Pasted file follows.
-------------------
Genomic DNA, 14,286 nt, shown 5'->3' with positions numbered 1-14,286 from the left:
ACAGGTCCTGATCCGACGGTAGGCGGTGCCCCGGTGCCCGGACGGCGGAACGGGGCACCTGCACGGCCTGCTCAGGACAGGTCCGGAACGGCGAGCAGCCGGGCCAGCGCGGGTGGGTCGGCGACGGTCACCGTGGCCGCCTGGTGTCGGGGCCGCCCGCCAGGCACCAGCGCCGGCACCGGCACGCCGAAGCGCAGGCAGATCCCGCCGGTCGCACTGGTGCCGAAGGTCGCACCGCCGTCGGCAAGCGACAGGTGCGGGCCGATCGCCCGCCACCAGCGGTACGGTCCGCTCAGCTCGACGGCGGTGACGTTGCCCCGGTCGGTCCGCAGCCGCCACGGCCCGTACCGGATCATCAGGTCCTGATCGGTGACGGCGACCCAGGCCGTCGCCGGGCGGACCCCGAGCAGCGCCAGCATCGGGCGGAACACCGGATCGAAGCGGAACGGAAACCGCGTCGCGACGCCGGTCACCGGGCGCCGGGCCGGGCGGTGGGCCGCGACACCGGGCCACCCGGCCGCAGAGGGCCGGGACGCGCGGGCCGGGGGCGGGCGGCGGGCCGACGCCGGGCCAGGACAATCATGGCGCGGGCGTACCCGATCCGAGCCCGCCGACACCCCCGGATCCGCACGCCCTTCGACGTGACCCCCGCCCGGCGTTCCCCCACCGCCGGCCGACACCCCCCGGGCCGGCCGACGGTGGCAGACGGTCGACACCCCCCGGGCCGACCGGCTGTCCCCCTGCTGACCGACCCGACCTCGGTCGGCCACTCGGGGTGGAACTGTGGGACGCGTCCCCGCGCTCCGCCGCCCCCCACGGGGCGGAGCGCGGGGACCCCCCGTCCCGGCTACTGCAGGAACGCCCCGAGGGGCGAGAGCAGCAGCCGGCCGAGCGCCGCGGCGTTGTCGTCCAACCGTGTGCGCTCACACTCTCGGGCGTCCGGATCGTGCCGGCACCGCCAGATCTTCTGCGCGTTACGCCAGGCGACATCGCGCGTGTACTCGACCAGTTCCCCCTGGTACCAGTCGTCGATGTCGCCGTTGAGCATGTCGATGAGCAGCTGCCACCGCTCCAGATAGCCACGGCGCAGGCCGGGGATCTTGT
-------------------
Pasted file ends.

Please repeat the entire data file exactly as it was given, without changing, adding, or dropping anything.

Genomic DNA, 14,286 nt, shown 5'->3' with positions numbered 1-14,286 from the left:
ACAGGTCCTGATCCGACGGTAGGCGGTGCCCCGGTGCCCGGACGGCGGAACGGGGCACCTGCACGGCCTGCTCAGGACAGGTCCGGAACGGCGAGCAGCCGGGCCAGCGCGGGTGGGTCGGCGACGGTCACCGTGGCCGCCTGGTGTCGGGGCCGCCCGCCAGGCACCAGCGCCGGCACCGGCACGCCGAAGCGCAGGCAGATCCCGCCGGTCGCACTGGTGCCGAAGGTCGCACCGCCGTCGGCAAGCGACAGGTGCGGGCCGATCGCCCGCCACCAGCGGTACGGTCCGCTCAGCTCGACGGCGGTGACGTTGCCCCGGTCGGTCCGCAGCCGCCACGGCCCGTACCGGATCATCAGGTCCTGATCGGTGACGGCGACCCAGGCCGTCGCCGGGCGGACCCCGAGCAGCGCCAGCATCGGGCGGAACACCGGATCGAAGCGGAACGGAAACCGCGTCGCGACGCCGGTCACCGGGCGCCGGGCCGGGCGGTGGGCCGCGACACCGGGCCACCCGGCCGCAGAGGGCCGGGACGCGCGGGCCGGGGGCGGGCGGCGGGCCGACGCCGGGCCAGGACAATCATGGCGCGGGCGTACCCGATCCGAGCCCGCCGACACCCCCGGATCCGCACGCCCTTCGACGTGACCCCCGCCCGGCGTTCCCCCACCGCCGGCCGACACCCCCCGGGCCGGCCGACGGTGGCAGACGGTCGACACCCCCCGGGCCGACCGGCTGTCCCCCTGCTGACCGACCCGACCTCGGTCGGCCACTCGGGGTGGAACTGTGGGACGCGTCCCCGCGCTCCGCCGCCCCCCACGGGGCGGAGCGCGGGGACCCCCCGTCCCGGCTACTGCAGGAACGCCCCGAGGGGCGAGAGCAGCAGCCGGCCGAGCGCCGCGGCGTTGTCGTCCAACCGTGTGCGCTCACACTCTCGGGCGTCCGGATCGTGCCGGCACCGCCAGATCTTCTGCGCGTTACGCCAGGCGACATCGCGCGTGTACTCGACCAGTTCCCCCTGGTACCAGTCGTCGATGTCGCCGTTGAGCATGTCGATGAGCAGCTGCCACCGCTCCAGATAGCCACGGCGCAGGCCGGGGATCTTGT